Who we are

Sex and relationships have a huge impact on young people’s lives, but many live in regions where information about sexual health and rights is censored or taboo. These sorts of taboos include anything from masturbation to condom use, from sex before marriage to abortion, and are often reinforced by religion, politics and other social pressures.

The lack of effective communication around sex and sexuality often gets in the way of tackling global health concerns, with people preferring to suffer in silence and avoid shame rather than seek help.

Our aim is to create the space for these young people to make informed choices, in order to have safer,View More: http://mirjamvandenberg.pass.us/lovematters healthier and happier sex and relationships. We do this primarily through a series of responsive websites, social media channels and online campaigns, which offer plain-speaking information on love and sex, as well as playful and thought-provoking articles, testimonials, blogs and advice columns.

We operate at the intersection between media and public health, specialising in media for social change. Harnessing the power of technology, popular culture, design thinking and storytelling, Love Matters seeks to bridge the gap between young people, SRHR oganisations and experts and service providers.

Love Matters is currently available in five languages across five regions. Our current target countries are Kenya, Uganda (English) China (Mandarin), Egypt (Arabic), Mexico and Venezuela (Spanish), India (English and Hindi). In each situation, we work closely with our target audiences to co-create persuasive content, and with local partners to create space for debate and transformation.

Our mission is to connect communities and change makers through innovative use of media and training to enable young people to make informed choices.

Our vision is that informed people shape a better future.

The “Pleasure Principle”

Talking about sexual pleasure is at the core of our engagement strategy.

Rather than using secrecy, silence and shame to try and prevent people from having (risky) sex, we use pleasure as a hook to have difficult conversations with millions of young men and women around the globe.

View More: http://mirjamvandenberg.pass.us/lovemattersThis pleasure-positive approach, coupled with web, mobile and social media platforms, allows us to deliver science and rights based sexual health information directly into the hands of young people.

We’ve found that across all our sites our “pleasure” pages are more than eight times more popular than our family planning pages. The “sexier” content serves as a gateway to other information resources, including risk reduction and disease prevention.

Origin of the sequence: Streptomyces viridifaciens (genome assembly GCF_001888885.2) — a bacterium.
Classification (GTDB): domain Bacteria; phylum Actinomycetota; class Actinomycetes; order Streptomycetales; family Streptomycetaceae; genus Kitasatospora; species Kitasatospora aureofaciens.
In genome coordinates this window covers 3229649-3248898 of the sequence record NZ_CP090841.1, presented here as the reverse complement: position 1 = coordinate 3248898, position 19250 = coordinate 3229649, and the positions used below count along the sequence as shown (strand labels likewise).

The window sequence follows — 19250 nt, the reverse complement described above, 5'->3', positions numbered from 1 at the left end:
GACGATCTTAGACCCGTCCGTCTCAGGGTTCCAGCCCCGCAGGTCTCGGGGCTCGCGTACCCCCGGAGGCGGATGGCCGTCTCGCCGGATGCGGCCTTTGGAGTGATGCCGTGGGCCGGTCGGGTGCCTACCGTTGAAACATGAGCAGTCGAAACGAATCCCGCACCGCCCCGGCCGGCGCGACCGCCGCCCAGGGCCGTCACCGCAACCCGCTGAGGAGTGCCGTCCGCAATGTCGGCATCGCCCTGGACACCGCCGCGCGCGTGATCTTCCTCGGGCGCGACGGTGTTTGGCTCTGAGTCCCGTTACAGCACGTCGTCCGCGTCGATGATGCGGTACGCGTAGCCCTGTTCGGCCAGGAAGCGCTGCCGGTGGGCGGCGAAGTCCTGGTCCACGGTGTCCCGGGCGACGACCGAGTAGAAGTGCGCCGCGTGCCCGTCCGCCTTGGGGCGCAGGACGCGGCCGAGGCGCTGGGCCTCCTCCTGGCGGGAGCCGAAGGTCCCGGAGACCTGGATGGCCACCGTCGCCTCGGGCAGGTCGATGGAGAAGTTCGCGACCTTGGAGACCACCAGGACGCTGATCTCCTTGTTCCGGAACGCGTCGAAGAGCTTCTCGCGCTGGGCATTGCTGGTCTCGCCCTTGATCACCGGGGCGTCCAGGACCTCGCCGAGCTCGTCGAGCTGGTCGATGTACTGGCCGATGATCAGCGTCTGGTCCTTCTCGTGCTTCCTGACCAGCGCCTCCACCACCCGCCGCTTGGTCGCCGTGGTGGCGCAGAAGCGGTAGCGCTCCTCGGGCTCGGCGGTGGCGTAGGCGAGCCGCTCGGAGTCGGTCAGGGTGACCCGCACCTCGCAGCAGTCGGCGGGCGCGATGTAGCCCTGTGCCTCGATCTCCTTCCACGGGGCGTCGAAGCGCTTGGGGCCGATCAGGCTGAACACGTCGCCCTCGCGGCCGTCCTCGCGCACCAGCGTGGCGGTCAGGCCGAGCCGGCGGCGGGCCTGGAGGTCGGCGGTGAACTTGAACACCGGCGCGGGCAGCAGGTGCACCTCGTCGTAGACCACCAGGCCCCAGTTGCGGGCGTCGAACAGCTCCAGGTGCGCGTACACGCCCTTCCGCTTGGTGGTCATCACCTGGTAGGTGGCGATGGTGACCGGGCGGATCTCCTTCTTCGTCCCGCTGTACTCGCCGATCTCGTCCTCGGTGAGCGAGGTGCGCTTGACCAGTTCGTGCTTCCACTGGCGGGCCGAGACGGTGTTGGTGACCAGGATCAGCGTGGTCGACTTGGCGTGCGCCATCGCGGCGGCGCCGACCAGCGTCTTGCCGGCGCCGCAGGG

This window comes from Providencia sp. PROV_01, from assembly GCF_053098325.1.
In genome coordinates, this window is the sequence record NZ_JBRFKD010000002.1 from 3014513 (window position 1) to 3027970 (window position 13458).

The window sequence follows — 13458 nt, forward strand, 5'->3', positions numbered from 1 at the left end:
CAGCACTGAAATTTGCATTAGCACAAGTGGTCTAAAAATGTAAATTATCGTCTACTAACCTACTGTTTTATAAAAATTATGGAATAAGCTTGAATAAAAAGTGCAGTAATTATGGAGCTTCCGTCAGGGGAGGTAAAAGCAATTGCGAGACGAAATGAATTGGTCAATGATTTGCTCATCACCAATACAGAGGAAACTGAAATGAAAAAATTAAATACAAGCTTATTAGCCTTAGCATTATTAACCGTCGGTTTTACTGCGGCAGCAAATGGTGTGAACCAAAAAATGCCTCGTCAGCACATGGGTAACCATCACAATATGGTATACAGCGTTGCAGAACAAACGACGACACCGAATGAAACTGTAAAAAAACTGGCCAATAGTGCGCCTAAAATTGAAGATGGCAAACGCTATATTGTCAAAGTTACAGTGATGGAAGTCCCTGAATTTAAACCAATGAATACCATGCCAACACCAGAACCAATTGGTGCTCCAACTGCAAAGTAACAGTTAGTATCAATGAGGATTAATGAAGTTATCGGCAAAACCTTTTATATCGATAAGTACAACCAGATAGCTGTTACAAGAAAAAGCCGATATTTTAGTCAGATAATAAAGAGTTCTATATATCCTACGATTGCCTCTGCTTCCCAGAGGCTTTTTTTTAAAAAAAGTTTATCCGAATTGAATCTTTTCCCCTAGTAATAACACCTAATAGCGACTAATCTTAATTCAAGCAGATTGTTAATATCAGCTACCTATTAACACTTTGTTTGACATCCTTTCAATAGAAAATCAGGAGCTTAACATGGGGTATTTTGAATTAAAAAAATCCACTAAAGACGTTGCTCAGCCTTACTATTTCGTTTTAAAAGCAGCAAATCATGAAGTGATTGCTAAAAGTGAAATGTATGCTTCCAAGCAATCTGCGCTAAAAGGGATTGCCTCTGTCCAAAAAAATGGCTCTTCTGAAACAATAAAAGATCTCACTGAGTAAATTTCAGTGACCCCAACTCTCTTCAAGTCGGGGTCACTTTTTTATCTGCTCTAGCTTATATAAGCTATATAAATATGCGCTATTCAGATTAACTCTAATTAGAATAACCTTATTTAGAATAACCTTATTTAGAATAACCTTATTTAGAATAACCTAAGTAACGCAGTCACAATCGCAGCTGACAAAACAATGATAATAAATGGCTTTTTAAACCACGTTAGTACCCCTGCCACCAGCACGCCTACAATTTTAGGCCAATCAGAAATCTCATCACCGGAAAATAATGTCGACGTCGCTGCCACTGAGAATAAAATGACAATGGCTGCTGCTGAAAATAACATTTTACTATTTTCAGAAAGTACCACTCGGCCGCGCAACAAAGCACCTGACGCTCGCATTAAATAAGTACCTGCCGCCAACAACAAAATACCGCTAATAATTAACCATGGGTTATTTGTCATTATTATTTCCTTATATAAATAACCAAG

This unique demand-led, pleasure-positive approach to sexual health education is reaching people many sexual and reproductive health organisations are failing to engage with.

We regularly get questions from our audience like:

“She cries when I have sex with her, should I stop?”

“I’m pregnant. Should I tell my husband I’m HIV positive?”

These young people are at a decision-making crossroads and in need of information. They do not see themselves as perpetrators of sexual violence or human rights abusers, so it’s important to use pleasure-positive language that encourages them to make well informed decisions.

To us, talking about what feels good isn’t a luxury: it is essential for our bottom-line.

Why Online?

In many developing countries, access to Internet and mobile phones is growing. We are seeing thatGay couple , Africa 3 young people are early adopters of mobile technology, often prioritising buying mobile phones with a data plan over other commodities.

As long as you have Internet, you can access Love Matters anonymously, privately, and whenever and wherever you want to. This allows young people to bypass traditional gatekeepers and get the information they need to make the decisions which are right for them.

Our online spaces provide a safe and anonymous place for people to question, debate and satisfy their curiosity around sexual health, rights and relationships, while our users can chose whether they simply read our content or extend their interaction to engage more directly through social media or by using the discussion board.

Social Media Channels

Our presence across major social media channels is essential when it comes to engagement and community building. It allows us to share content with our audience, as well as ensure that their opinions and experiences are heard through their comments and conversations with each other. Our social media channels allow us to create and nurture long-term communities of interest around SRHR all over the world. We receive hundreds of messages and comments every day.

The discussion board

The Love Matters discussion boards are a safe and anonymous space for young people to directly communicate with sexual and reproductive health professionals. The boards greatly increase our ability to answer questions and facilitate discussion, as well as give voice to our communities. The material generated by these boards also helps shape our content in order to accurately reflect our audience’s interests and needs.

In 2013 Love Matters received the “Award for Excellence & Innovation in Sexuality Education” by the World Association for Sexual Health (WAS)

Love Matter HQ Twitter India Website China Website Africa website Hablemos website Arabic Website